Tornadoes can occur almost anywhere in the world, but the United States is the country with the highest frequency of tornadoes.

Each year there are about 1,200 tornadoes in the United States, causing about 65 fatalities and 1,500 injuries nationwide.

As of Friday, there had been 445 so far this year.

This is the fastest start for the first three months of the year since 1999, and it is in sharp contrast to last year when only 96 tornadoes had formed by April 3. Yet last year ended with exactly 1,200 twisters, according to NOAA. June was the busiest month in 2005.

Expect more: According to NOAA, "Previous years with a busy start have produced high numbers of tornadoes throughout the year." Abnormally warm temperatures and dry conditions during winter kept water temperatures warm in the Gulf of Mexico, the scientists say.

"Once a spring pattern developed in early March bringing weather systems eastward into the central United States, it combined with warm, moist air moving north from the Gulf, and created all the right ingredients for severe thunderstorms and tornadoes," Dan McCarthy, warning coordination meteorologist with the NOAA Storm Prediction Center in Norman, Okla. "If the pattern holds, the season could continue to be busy."

When and how they strike

In the United States, May has historically had the most tornadoes: 176 on average between 1950 and 1999. But April is the deadliest month: an average of 26 tornado-related deaths over the same time period. The worst outbreak in history occurred on April 11, 1965.

Twisters often start to become a minor menace in March, depending on climate conditions and location.

Tornadoes form where warm moist air is trapped underneath a layer of cold, dry air. This instability is upset when the warm bottom layer gets pushed up - either by heating near the ground, or by an influx of cold air. As the moist air rises - sometimes 50,000 feet into the air - it cools, forming clouds and thunderstorms [Graphic].

If the conditions are right, the rapidly rising air will spin around a central funnel - at speeds sometimes exceeding 250 mph. A tornado technically is born when this funnel cloud touches down on the ground.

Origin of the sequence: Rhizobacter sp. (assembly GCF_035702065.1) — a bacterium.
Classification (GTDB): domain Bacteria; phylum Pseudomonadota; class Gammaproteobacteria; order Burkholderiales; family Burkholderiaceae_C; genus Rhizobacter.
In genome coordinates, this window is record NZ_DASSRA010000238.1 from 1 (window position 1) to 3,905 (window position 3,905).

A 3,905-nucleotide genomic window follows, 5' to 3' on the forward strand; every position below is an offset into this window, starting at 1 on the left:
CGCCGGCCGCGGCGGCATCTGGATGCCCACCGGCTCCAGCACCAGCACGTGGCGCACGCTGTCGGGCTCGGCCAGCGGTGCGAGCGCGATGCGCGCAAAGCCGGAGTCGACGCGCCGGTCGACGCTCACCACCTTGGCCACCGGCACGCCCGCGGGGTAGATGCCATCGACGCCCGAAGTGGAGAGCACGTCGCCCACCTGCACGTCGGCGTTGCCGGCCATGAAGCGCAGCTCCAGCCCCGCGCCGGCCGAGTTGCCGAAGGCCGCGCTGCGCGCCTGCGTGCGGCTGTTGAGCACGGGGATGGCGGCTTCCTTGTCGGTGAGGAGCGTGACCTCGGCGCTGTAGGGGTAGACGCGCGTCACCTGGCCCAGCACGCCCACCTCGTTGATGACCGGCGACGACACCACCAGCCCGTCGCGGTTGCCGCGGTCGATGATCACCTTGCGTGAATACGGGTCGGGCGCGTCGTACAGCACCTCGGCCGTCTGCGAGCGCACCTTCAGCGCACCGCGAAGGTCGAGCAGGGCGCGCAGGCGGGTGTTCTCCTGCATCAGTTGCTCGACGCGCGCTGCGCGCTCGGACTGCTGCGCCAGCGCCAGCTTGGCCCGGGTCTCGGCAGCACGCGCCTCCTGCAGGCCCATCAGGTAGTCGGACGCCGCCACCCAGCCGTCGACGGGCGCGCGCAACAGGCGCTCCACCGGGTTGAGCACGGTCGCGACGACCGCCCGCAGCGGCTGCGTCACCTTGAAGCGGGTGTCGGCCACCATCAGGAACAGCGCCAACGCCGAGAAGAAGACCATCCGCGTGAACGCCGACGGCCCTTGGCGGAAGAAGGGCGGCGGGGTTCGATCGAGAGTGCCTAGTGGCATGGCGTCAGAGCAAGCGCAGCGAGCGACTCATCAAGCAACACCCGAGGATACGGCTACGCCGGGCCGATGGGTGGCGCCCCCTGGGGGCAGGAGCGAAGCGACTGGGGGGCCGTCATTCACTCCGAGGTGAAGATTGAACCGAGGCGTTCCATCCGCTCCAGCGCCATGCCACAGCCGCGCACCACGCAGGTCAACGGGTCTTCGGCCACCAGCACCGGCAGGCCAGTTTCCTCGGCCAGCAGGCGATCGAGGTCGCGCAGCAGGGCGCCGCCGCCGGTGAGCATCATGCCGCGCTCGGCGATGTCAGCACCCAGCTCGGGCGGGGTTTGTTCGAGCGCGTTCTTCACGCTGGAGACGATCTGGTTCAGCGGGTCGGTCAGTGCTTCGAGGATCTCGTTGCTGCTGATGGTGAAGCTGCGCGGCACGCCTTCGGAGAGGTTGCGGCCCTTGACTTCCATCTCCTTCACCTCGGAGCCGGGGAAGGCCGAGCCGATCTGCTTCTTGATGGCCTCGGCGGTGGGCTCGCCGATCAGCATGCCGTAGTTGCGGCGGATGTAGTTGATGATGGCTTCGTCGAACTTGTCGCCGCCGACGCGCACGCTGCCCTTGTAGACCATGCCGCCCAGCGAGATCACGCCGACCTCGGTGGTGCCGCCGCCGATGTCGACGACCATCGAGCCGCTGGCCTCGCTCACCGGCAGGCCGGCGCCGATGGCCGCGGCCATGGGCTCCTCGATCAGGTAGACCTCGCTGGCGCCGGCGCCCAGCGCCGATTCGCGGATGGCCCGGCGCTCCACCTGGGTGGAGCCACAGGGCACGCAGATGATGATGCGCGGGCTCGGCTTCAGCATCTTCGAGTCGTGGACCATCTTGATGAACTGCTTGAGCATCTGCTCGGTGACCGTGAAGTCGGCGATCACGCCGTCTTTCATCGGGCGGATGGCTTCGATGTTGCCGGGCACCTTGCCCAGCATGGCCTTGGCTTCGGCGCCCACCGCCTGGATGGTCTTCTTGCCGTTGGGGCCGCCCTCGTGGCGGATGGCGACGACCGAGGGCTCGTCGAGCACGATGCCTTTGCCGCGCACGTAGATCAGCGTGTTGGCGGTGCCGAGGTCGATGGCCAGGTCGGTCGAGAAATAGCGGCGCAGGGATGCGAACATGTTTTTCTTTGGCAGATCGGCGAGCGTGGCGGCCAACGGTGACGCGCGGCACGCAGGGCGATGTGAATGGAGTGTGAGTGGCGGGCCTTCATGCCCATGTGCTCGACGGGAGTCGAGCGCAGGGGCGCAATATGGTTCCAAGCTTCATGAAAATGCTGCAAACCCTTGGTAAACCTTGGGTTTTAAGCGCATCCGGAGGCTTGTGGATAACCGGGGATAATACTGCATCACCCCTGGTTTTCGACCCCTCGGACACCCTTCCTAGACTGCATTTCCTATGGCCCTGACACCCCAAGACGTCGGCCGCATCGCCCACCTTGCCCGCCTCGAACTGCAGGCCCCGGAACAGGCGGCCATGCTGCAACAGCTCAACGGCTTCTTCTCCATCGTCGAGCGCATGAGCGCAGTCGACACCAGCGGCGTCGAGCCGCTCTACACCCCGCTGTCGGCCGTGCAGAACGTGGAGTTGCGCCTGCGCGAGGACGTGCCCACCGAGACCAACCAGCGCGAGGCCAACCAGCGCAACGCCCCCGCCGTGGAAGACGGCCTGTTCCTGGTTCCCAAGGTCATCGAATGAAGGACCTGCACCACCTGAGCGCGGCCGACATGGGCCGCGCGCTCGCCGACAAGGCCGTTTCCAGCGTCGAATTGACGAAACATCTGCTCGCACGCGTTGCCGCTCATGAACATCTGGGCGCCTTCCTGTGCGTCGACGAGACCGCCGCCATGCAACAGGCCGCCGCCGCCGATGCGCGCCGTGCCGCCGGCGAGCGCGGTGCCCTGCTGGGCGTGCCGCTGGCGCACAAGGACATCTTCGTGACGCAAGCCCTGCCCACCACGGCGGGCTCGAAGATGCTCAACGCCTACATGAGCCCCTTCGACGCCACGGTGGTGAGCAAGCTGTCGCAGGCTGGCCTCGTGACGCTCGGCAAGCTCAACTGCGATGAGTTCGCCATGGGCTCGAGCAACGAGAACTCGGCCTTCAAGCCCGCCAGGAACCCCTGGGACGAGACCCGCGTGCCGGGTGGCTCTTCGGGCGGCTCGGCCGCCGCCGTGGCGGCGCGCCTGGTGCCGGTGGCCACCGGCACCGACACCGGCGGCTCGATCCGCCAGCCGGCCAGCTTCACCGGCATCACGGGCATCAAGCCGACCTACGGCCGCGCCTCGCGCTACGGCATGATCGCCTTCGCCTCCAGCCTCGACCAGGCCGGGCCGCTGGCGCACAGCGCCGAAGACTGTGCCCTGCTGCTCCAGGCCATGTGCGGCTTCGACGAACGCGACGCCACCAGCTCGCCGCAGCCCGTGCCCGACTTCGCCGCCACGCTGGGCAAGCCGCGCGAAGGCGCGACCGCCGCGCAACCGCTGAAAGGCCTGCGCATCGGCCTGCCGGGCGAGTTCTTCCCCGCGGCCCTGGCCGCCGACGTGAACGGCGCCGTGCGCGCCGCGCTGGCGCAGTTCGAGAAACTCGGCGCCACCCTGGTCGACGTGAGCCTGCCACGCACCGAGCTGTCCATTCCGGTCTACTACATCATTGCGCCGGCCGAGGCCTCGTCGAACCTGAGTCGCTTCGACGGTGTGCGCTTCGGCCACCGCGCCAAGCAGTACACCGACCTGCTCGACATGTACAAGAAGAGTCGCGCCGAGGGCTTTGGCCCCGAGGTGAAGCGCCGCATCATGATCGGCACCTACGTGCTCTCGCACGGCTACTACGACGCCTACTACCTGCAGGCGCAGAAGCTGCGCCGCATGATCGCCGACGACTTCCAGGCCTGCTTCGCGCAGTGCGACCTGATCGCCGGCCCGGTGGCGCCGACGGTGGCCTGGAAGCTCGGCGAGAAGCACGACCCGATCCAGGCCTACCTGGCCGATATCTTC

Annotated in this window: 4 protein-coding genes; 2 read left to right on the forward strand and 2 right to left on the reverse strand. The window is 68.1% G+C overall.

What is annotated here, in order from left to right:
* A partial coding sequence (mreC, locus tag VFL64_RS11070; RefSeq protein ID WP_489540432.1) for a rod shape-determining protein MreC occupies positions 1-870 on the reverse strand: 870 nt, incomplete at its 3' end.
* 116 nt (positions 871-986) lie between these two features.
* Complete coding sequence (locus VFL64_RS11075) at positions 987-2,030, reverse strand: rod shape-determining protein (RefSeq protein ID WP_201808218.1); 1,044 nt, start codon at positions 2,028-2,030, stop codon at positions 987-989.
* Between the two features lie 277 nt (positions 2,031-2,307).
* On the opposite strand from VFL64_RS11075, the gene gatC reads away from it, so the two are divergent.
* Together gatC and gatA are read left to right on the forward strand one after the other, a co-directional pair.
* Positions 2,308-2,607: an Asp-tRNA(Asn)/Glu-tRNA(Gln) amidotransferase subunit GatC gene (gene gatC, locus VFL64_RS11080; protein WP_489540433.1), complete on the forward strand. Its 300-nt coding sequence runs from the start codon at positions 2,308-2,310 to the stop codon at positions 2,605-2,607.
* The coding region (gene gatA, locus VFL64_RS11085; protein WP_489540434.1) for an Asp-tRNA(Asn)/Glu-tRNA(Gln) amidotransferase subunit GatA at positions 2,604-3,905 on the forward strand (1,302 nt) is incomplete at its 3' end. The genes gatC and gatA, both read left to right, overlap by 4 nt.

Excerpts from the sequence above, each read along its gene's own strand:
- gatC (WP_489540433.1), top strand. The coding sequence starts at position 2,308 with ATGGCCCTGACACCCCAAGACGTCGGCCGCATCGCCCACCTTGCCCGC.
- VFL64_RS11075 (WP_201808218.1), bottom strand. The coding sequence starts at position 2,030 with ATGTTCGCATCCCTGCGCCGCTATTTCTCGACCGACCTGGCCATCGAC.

Although tornadoes are more frequent in the afternoon, they can happen anytime, even at night [Tornado gallery].

Tornado Alley

Twisters strike predominantly along Tornado Alley - a flat stretch of land from west Texas to North Dakota. The region is ideal for tornadoes, as dry polar air from Canada meets warm moist tropical air from the Gulf of Mexico.

Texas gets hit the most, with an average of about 110 tornadoes a year. But every state in the union has recorded at least one tornado in its past [Map]. In fact, Florida has the most tornadoes per area, but they are typically weaker.

In 2005, scientists explained fresh twists on when and where tornadoes can strike, including in November in Ohio or in Michigan on an October night.

In southern states like Arkansas and Missouri, the peak of tornado season is March through May, while in the northern states, like Iowa and Illinois, more tornadoes occur in the late spring and summer.

F-scale

In the early 1970s, T. Theodore Fujita developed a damage scale for high-wind events including tornadoes. The F-scale, which goes from F0 to F5, is the only widely used tornado rating method. Although wind speeds are given for different F-scale ratings, these are only estimates, as it is very hard to get reliable measurements near a twister.

Violent tornadoes - F4 and above, with winds exceeding 207 mph - are less than one percent of all tornadoes, but account for 70 percent of tornado-related deaths. Some of these twisters can last more than an hour and travel hundreds of miles.

Almost 90 percent of tornadoes are weak - F0 or F1 with winds below 113 mph - lasting usually less than 10 minutes and causing less than five percent of tornado-related deaths. The scale will be revised in 2007.

Memorable tornado events

  • April 3-4, 1974: In 16 hours, 148 tornadoes were recorded across 13 states. With ratings of F0 to F5, this tornado outbreak killed 330 people and injured almost 5,500.
  • The most deadly single tornado in history was the Tri-state twister of March 18, 1925. Moving across Missouri, Illinois and Indiana at speeds greater than 60 mph, this F5 tornado covered 219 miles and killed 695 people.
  • A mile-wide tornado touched down near the town of Natchez, Mississippi, in 1840. It was estimated that 48 people died on land, while 269 drowned in the Mississippi River in sinking boats and steamships.
  • The biggest recorded tornado was nearly two and a half miles wide. It occurred near Hallam, Neb., on May 22, 2004. It is important, however, to realize that size does not necessarily imply strength. Large tornadoes can have meager wind speeds.
  • By virtue of its land area and location, Oklahoma City has been hit by more tornadoes than any other city. The worst of these was an F5 that struck on May 3, 1999, causing 36 deaths and a billion dollars worth of damage.

Staying safe

If a tornado strikes, the safest place is in a strong building - preferably in a basement or a small interior room. The important thing is to get away from windows and put as many walls as possible between you and the outside.

Mobile homes do not provide adequate protection from a tornado.

If there are no secure buildings nearby, lie flat with your hands over your head in a ditch or depressed area. Do not try to outrun a tornado in your car, experts say.